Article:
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C.N. Douglas, comp.  Forty Thousand Quotations: Prose and Poetical.  1917.
 
Tongue
 
  The tongue is a world of iniquity.
Bible.    
  1
  The artillery of words.
Swift.    
  2
  The windy satisfaction of the tongue.
Homer.    
  3
  The tongue, the ambassador of the heart.
Lyly.    
  4
  A maiden hath no tongue but thought.
Shakespeare.    
  5
  The tongue is the vile slave’s vilest part.
Juvenal.    
  6
  Death and life are in the power of the tongue.
Bible.    
  7
  The heart’s attorney.
Shakespeare.    
  8
  Restrain thy mind, and let mildness ever attend thy tongue.
Theognis.    
  9
        Is there a tongue like Delia’s o’er her cup,
That runs for ages without winding up?
Young.    
  10
        Tongues I’ll hang on every tree,
That shall civil sayings show.
Shakespeare.    
  11
                  The heart hath treble wrong
When it is barr’d the aidance of the tongue.
Shakespeare.    
  12
  My tongue, though not my heart, shall have his will.
Shakespeare.    
  13
        My tongue’s use is to me no more
Than an unstringed viol or a harp.
Shakespeare.    
  14
  While thou livest, keep a good tongue in thy head.
Shakespeare.    
  15
  Many a man’s tongue shakes out his master’s undoing.
Shakespeare.    
  16
  I should think your tongue had broken its chain!
Longfellow.    
  17
        The firste vertue, sone, if them wilt lerne,
Is to restreyne and kepen wel thy tonge.
Chaucer.    
  18
  A sharp tongue is the only edge-tool that grows keener with constant use.
Washington Irving.    
  19
  A fool’s heart is in his tongue; but a wise man’s tongue is in his heart.
Quarles.    
  20
 
 
  To many men well-fitting doors are not set on their tongues.
Theognis.    
  21
  The tongue of the wise useth knowledge aright, and is as choice silver.
Bible.    
  22
  Woman’s tongue is her sword, which she never lets rust.
Madame Necker.    
  23
  The tongue should not be suffered to outrun the mind.
Chilo.    
  24
  Give your tongue more holiday than your hands or eyes.
Rabbi Ben-Azai.    
  25
  By examining the tongue of a patient, physicians find out the diseases of the body, and philosophers the diseases of the mind.
Justin.    
  26
  The tongue of a fool is the key of his counsel, which, in a wise man, wisdom hath in keeping.
Socrates.    
  27
                        You play the spaniel,
And think with wagging of your tongue to win me.
Shakespeare.    
  28
  The chameleon, who is said to feed upon nothing but air, has of all animals the nimblest tongue.
Swift.    
  29
  When we advance a little into life, we find that the tongue of man creates nearly all the mischief of the world.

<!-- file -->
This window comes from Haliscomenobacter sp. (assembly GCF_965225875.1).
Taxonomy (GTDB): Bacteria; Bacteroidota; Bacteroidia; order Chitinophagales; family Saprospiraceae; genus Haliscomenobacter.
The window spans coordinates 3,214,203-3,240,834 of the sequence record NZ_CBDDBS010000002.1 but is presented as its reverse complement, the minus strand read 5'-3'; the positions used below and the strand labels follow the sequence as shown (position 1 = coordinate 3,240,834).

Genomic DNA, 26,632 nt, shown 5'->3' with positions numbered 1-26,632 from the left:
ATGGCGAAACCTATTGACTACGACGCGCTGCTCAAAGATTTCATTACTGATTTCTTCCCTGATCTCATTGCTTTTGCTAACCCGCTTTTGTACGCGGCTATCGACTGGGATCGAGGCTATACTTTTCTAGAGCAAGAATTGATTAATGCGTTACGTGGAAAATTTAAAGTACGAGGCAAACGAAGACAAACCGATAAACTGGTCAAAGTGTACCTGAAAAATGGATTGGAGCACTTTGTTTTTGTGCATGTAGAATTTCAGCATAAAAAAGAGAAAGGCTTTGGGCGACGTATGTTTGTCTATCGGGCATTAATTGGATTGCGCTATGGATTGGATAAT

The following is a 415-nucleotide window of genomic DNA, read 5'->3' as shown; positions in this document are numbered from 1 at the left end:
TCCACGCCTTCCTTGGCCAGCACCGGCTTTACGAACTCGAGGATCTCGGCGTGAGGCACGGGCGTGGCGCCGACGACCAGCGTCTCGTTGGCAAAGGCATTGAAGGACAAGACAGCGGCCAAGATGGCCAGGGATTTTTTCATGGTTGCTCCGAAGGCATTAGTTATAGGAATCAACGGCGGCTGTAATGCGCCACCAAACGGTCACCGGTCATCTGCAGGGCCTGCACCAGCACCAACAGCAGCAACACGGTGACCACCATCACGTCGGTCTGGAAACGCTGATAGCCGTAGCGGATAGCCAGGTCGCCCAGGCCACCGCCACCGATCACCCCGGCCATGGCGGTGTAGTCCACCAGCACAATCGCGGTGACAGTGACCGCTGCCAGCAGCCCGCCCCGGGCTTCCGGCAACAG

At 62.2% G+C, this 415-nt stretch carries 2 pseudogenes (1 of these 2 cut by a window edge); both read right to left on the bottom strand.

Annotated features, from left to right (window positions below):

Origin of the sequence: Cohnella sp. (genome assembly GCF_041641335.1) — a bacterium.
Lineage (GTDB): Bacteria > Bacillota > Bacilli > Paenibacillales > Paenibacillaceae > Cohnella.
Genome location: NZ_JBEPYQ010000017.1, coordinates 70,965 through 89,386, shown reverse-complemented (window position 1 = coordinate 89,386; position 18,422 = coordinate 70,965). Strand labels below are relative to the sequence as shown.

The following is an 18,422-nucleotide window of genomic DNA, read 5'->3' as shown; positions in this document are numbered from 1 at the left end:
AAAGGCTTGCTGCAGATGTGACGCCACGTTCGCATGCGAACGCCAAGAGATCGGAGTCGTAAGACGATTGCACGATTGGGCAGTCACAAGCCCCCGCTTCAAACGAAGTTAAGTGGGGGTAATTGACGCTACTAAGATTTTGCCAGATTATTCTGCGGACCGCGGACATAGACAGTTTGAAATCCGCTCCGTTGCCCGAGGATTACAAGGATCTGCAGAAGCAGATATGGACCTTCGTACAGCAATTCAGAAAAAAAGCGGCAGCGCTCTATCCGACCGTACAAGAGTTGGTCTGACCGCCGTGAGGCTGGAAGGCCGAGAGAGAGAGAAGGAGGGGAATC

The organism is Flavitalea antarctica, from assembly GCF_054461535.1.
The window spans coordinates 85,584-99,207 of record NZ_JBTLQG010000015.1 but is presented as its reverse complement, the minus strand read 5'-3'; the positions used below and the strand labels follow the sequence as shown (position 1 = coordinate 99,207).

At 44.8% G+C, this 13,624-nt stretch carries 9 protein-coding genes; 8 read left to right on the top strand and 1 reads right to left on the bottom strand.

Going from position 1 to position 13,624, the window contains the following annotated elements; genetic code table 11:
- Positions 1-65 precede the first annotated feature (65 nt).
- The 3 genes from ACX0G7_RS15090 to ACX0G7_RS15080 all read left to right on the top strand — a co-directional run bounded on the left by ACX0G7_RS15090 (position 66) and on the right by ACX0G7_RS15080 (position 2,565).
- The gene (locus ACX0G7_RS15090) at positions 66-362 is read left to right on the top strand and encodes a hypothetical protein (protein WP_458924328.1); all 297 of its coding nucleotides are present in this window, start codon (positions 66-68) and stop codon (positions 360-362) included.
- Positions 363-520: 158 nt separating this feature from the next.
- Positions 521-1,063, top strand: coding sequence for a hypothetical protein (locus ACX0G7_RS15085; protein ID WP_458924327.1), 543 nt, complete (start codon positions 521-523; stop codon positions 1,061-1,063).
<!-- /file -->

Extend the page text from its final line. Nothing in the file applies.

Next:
Paxton Hood.    
  30
  When thou are obliged to speak, be sure to speak the truth; for equivocation is half-way to lying, and lying is the whole way to hell.
William Penn.    
  31
  If any man think it a small matter, or of mean concernment, to bridle his tongue, he is much mistaken.
Plutarch.    
  32
  The man that hath a tongue, I say, is no man, if with his tongue he cannot win a woman.
Shakespeare.    
  33
  A wound from a tongue is worse than a wound from the sword; the latter affects only the body—the former, the spirit, the soul.
Pythagoras.    
  34
  Since I cannot govern my own tongue, though within my own teeth, how can I hope to govern the tongue of others?
Franklin.    
  35
  Open, candid, and generous, his heart was the constant companion of his hand, and his tongue the artless index of his mind.
George Canning.    
  36
  A wound made by an arrow will cicatrize and heal; a forest felded by the axe will spring up again in new growth; but a wound made by the tongue will never heal.
Mahabharata.    
  37
  The tongue is, at the same time, the best part of man and his worst; with good government, none is more useful, and without it, none is more mischievous.
Anacharsis.    
  38
  Give not thy tongue too great a liberty, lest it take thee prisoner. A word unspoken is like the sword in the scabbard, thine; if vented, thy sword is in another’s hand. If thou desire to be held wise, be so wise as to hold thy tongue.
Quarles.    
  39
        When them dost tell another jest, therein
Omit the oaths which true wit cannot need;
Pick out of tales the mirth, but not the sin;
He pares his apple that will cleanly feed.
Herbert.    
  40
  The tongue of man is powerful enough to render the ideas which the human intellect conceives; but in the realm of true and deep sentiments it is but a weak interpreter. These are inexpressible, like the endless glory of the Omnipotent.
Kossuth.    
  41
  In the use of the tongue God hath distinguished us from beasts, and by the well or ill using it we are distinguished from one another; and therefore, though silence be innocent as death, harmless as a rose’s breath to a distant passenger, yet it is rather the state of death than life.
Jeremy Taylor.    
  42
        Sacred interpreter of human thought,
How few respect or use thee as they ought!
But all shall give account of every wrong,
Who dare dishonor or defile the tongue;
Who prostitute it in the cause of vice,
Or sell their glory at a market-price!
Cowper.    
  43
  It is observed in the course of worldly things, that men’s fortunes are oftener made by their tongues than by their virtues; and more men’s fortunes overthrown thereby than by vices.
Sir W. Raleigh.    
  44
 
 
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